We just got back from three nights in New York City–Ron’s first trip to the city and the first time I’ve visited as a tourist in many years.
It’s definitely not the farm.
Of course, we enjoyed seeing exhibits at the Met, touring the Statue of Liberty and Ellis Island, walking through Central Park in unseasonably comfortable weather, and trying Oaxacan tacos, ramen noodles, and Hungarian cuisine.
It’s definitely not the farm.
We generated four paper bags and several plastic bags in less than four days. It usually takes us several months to do so at home because we use reusable sacks for almost everything. I brought all the bags home either to use (paper sacks for the paper recycling) or recycle (plastic bags).
We also produced a mound of other recyclables that we sorted into bins in the city–plastic to-go containers up the wazoo in addition to the normal recyclables we produce at home (cereal box, toilet paper rolls, etc.).
On the up side, New York City seems much more serious about recycling than it used to. I’ve always been disturbed by the huge mountains of garbage on the side of the street every single night. Even worse is seeing recyclable stuff in see-through plastic bags. But this trip we saw building superintendents spending a lot of time bringing garbage and recycling out of buildings, and sorting the refuse. Some supers had amazingly neat piles–plastic bags with cans, glass, and plastic, paper and cardboard in other plastic bags, newspapers tied by string into tidy pyramids. I wonder how much time they spend doing this–and what incentives (or penalties?) the city has created to make sure more city residents’ detritus actually gets recycled.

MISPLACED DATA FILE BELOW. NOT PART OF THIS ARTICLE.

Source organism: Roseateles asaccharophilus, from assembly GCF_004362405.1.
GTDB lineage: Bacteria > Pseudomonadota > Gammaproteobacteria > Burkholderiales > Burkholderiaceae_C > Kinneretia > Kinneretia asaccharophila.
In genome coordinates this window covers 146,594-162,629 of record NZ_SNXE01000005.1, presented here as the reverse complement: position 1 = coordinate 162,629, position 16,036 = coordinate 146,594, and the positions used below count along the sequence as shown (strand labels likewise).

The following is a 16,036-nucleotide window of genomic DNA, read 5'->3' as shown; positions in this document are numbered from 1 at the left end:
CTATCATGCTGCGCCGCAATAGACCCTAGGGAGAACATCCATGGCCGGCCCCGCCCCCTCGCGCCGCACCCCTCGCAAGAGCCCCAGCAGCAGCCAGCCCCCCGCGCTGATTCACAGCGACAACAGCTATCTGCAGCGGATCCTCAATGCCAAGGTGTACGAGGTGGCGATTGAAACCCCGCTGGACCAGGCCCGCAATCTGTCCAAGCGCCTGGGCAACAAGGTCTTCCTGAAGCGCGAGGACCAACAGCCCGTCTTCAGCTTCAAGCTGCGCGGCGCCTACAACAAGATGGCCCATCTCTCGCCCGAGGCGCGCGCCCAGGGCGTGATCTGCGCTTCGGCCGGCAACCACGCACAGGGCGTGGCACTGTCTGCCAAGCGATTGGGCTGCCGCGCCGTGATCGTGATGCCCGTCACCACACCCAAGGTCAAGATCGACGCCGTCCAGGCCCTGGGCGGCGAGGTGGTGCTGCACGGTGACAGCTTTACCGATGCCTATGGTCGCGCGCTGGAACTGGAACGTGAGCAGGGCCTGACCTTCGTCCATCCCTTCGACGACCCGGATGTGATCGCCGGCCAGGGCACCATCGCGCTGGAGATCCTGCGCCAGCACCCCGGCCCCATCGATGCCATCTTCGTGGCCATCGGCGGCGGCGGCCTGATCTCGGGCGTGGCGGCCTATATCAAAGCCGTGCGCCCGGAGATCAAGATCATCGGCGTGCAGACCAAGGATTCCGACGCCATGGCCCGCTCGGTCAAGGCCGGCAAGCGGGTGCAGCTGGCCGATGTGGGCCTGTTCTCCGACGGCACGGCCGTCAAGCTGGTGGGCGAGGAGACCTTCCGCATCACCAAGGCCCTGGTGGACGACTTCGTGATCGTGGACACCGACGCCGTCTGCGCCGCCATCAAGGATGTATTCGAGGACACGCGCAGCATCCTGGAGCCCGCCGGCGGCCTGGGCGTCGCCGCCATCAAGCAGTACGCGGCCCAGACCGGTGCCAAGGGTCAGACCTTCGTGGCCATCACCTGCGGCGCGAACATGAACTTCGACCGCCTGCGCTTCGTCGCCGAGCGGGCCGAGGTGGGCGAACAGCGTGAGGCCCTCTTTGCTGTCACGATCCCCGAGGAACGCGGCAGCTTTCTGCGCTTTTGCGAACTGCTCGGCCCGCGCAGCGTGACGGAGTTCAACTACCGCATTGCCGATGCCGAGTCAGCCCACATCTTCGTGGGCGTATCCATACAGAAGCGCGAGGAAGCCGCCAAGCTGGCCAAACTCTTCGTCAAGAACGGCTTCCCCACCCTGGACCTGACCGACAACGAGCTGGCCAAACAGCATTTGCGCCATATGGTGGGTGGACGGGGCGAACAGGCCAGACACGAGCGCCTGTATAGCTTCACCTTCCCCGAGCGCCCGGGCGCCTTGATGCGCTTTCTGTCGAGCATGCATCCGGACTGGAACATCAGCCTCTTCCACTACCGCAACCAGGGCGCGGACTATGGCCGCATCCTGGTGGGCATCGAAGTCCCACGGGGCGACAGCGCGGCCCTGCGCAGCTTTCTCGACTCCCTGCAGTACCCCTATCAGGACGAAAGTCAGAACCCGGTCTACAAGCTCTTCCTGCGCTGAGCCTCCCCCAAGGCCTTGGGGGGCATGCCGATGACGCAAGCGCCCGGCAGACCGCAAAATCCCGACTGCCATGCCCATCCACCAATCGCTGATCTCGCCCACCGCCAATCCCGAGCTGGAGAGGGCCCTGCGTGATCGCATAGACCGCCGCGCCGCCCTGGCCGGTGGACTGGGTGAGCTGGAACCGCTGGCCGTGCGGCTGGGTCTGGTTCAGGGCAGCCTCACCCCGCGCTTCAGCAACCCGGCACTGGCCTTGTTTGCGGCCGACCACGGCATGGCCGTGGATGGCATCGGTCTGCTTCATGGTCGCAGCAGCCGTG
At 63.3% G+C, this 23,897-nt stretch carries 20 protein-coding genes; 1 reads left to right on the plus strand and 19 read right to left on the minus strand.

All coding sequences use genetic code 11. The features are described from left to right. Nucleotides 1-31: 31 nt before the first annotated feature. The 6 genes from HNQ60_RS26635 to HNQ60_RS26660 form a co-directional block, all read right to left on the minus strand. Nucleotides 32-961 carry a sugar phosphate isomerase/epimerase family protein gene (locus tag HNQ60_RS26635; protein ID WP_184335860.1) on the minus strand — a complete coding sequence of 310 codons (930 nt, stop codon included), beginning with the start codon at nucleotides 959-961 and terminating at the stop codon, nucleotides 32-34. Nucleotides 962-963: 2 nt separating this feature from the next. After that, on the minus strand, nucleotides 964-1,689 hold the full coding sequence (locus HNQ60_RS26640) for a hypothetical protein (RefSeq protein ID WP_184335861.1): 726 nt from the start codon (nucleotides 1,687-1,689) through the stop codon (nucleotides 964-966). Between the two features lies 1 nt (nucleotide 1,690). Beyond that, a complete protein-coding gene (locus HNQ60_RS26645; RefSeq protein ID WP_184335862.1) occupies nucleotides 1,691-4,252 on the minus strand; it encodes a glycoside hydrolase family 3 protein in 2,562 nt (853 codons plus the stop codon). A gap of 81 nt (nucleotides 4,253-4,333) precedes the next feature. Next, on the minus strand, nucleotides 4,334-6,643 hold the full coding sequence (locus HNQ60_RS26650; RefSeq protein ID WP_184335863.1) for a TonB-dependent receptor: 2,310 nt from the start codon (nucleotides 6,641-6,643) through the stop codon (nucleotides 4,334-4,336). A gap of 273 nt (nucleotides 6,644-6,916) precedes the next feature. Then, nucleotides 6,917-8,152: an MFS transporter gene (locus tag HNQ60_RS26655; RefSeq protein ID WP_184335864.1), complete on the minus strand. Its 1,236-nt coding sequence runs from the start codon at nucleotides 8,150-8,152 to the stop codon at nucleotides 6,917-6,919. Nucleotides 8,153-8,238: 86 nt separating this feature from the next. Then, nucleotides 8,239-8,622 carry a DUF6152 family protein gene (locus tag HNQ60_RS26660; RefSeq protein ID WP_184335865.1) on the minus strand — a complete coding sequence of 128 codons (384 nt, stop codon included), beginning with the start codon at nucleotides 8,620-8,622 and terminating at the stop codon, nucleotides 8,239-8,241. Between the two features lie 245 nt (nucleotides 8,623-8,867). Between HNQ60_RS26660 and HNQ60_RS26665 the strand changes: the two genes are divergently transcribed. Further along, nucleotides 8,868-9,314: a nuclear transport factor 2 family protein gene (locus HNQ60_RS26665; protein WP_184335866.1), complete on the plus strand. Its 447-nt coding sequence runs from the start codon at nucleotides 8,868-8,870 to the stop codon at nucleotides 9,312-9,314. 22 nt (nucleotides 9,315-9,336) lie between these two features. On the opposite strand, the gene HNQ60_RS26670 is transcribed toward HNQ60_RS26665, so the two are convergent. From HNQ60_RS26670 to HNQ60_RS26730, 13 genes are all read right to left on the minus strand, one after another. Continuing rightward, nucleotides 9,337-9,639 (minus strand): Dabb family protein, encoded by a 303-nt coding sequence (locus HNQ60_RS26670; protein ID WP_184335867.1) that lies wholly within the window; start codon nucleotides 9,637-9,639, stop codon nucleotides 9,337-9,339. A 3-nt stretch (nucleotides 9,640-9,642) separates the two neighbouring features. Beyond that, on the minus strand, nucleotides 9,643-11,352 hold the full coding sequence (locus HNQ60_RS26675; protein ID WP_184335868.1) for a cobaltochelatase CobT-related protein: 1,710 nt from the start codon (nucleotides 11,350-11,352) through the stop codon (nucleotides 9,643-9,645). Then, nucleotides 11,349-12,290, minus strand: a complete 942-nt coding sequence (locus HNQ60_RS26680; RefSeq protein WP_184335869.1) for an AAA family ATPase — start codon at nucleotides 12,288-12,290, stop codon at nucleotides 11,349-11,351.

Waste is, though, a big theme of the trip. For instance, many old buildings have centralized heating. The apartment we rented had old radiators that rattled when they were on. It was impossible to control the temperature and the heating was too high most of the time, especially at night when you want it cooler to sleep. Consequently, we opened the windows in the living room and bedroom, and actually ran the AC fan, to get the temperature to a more reasonable level for sleeping. So all that heat was wasted, further increasing our carbon footprint for the trip.
We also noticed black plumes of smoke coming out of the top of a number of apartment buildings, especially the bigger, older ones. We weren’t sure what this was at first, but guess that these are oil-heated buildings. We also saw several oil delivery trucks pumping oil into basements as we navigated the city’s always crowded streets.
The farm is a lot of work. We worry about the animals (too much at times). It’s been harder to get away for trips and vacation, especially together since we scaled up the farm. Ron and I haven’t had many vacations together since we got the sheep in the summer of 2015 since it’s difficult to have both of us away at the same time.
But the trip to New York City reminded us of many of the positives of Ithaca and the farm, and the choice to live in ways that attempt to be commensurate with our values.